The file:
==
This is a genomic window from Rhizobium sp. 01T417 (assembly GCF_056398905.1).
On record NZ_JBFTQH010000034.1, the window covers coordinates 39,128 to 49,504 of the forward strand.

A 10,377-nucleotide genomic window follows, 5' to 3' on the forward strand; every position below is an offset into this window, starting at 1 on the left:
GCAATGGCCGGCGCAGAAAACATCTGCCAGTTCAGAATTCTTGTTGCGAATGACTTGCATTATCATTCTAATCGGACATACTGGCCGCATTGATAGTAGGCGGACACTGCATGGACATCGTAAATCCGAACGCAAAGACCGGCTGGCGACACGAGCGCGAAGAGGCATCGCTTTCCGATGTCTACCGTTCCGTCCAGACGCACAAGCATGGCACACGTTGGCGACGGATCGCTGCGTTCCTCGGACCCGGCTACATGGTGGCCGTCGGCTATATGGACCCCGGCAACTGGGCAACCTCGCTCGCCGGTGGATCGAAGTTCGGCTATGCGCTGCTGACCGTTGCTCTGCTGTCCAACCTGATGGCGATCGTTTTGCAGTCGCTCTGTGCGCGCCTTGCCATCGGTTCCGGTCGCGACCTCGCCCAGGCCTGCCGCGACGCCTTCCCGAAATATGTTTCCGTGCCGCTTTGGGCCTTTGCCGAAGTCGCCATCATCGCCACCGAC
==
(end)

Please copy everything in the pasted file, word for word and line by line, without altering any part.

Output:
This is a genomic window from Rhizobium sp. 01T417 (assembly GCF_056398905.1).
On record NZ_JBFTQH010000034.1, the window covers coordinates 39,128 to 49,504 of the forward strand.

A 10,377-nucleotide genomic window follows, 5' to 3' on the forward strand; every position below is an offset into this window, starting at 1 on the left:
GCAATGGCCGGCGCAGAAAACATCTGCCAGTTCAGAATTCTTGTTGCGAATGACTTGCATTATCATTCTAATCGGACATACTGGCCGCATTGATAGTAGGCGGACACTGCATGGACATCGTAAATCCGAACGCAAAGACCGGCTGGCGACACGAGCGCGAAGAGGCATCGCTTTCCGATGTCTACCGTTCCGTCCAGACGCACAAGCATGGCACACGTTGGCGACGGATCGCTGCGTTCCTCGGACCCGGCTACATGGTGGCCGTCGGCTATATGGACCCCGGCAACTGGGCAACCTCGCTCGCCGGTGGATCGAAGTTCGGCTATGCGCTGCTGACCGTTGCTCTGCTGTCCAACCTGATGGCGATCGTTTTGCAGTCGCTCTGTGCGCGCCTTGCCATCGGTTCCGGTCGCGACCTCGCCCAGGCCTGCCGCGACGCCTTCCCGAAATATGTTTCCGTGCCGCTTTGGGCCTTTGCCGAAGTCGCCATCATCGCCACCGAC